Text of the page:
The effect of processed corn silage on production and digestibility characteristics ofgrowing beef replacement heifers

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Animal Feed Science and Technology





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A study was conducted to determine effects of processing whole crop chopped corn prior to ensiling on diet digestibility and growth of beef replacement heifers. Corn silage (CS) was harvested using two identical six-row self-propelled choppers, one of which was adapted with a roller-processing unit. Corn was chopped to either 13.3 mm (unprocessed; UP) or 10.6 mm (processed; PR) theoretical length of cut (TLC) and ensiled in silage bags. Over the 56-day feedlot study, 90 growing British-cross replacement heifers were randomly assigned to UP or PR CS with three pens per treatment. The diet initially consisted on a dry matter (DM) basis of 55.4% UP or PR CS, 22.3% alfalfa hay (AH), 19.6% wheat middling (WM) and 2.7% supplement (SUPP). Whole plant particle size was estimated from three sub-samples per treatment. Whole cob fraction as a percent of total dry mass was 0.0% for PR and 6.4% for UP (P<0.05). Undamaged kernels as a percent of the total dry kernel mass were 17.3 for UP and 1.8 for PR (P<0.05). There was no difference in average daily gain (ADG; 0.96 kg per day versus 1.00 kg per day), DM intake (DMI; 7.55 kg per day versus 7.59 kg per day) or feed to gain ratio (8.12 versus 7.70) between heifers fed UP or PR silages, respectively. Processing of CS did not alter ruminal pH but total VFAs and acetate concentrations were higher in heifers fed the UP treatment (P=0.04). Treatment had no affect on whole tract DM or acid detergent fiber (ADF) digestibility (P>0.05) but neutral detergent fiber (NDF) digestibility was higher in heifers fed the PR treatment (P<0.008). Processing substantially reduced the number of whole kernels in CS and increased NDF digestibility, but did not improve heifer performance on diets containing 55% of DM as CS.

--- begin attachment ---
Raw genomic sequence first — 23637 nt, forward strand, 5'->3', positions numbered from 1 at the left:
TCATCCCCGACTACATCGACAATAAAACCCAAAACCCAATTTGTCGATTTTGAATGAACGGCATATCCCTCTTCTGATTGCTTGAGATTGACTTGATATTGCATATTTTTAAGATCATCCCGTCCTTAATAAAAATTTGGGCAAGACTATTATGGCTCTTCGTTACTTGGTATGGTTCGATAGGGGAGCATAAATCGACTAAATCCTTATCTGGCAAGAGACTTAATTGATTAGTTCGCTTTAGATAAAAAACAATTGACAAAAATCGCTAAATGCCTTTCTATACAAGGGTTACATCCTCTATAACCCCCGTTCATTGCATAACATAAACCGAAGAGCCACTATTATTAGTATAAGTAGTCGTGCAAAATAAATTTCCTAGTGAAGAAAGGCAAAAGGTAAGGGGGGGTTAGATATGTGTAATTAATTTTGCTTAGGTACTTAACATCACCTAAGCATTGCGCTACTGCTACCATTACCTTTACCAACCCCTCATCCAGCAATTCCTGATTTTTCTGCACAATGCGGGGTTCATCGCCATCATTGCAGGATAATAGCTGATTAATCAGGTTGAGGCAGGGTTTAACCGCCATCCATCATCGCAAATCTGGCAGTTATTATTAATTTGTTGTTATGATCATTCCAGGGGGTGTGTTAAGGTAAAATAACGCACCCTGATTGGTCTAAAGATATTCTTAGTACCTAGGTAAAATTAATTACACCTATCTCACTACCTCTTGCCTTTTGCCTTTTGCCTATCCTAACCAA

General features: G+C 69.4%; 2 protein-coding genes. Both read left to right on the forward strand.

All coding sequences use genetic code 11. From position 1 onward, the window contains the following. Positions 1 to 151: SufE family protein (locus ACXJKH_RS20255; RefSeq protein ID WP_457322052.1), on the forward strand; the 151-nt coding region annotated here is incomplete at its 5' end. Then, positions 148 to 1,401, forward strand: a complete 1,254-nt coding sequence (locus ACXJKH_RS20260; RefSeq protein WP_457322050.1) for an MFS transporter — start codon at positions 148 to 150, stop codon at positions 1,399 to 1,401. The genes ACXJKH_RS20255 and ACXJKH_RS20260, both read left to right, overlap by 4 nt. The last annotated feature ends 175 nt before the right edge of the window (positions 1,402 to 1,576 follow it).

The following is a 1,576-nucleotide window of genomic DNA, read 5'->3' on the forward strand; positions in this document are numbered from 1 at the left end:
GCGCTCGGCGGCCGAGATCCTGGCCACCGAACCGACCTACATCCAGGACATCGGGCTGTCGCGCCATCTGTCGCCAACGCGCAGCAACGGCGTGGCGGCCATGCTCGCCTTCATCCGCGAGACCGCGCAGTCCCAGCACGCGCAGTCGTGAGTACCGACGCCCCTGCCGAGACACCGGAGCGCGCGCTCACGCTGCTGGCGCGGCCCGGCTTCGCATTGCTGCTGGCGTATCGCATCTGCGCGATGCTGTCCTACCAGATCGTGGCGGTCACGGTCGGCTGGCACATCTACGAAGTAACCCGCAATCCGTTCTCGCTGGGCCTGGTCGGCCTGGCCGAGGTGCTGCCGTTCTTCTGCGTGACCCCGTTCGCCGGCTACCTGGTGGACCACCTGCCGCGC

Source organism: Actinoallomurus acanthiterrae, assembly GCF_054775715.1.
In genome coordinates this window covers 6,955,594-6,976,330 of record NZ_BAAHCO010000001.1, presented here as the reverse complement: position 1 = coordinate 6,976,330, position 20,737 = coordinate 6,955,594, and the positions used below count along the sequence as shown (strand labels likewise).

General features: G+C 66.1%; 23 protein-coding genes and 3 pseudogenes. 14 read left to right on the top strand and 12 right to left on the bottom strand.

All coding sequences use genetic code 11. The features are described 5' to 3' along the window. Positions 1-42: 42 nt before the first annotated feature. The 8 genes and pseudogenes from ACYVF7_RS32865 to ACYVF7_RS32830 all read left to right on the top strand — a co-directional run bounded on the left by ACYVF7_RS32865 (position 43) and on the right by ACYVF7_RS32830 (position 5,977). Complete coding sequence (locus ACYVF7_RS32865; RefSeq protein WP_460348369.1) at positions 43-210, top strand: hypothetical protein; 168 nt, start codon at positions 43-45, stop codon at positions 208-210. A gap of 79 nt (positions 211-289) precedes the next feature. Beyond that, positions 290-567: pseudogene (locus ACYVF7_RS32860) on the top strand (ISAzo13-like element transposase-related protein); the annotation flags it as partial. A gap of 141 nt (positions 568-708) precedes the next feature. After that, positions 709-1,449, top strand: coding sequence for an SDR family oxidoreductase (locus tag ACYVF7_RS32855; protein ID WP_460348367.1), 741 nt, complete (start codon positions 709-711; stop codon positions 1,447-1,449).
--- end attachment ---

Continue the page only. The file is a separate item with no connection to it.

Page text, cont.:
Anim. Feed Sci. and Tech. Vol. 96:221-228

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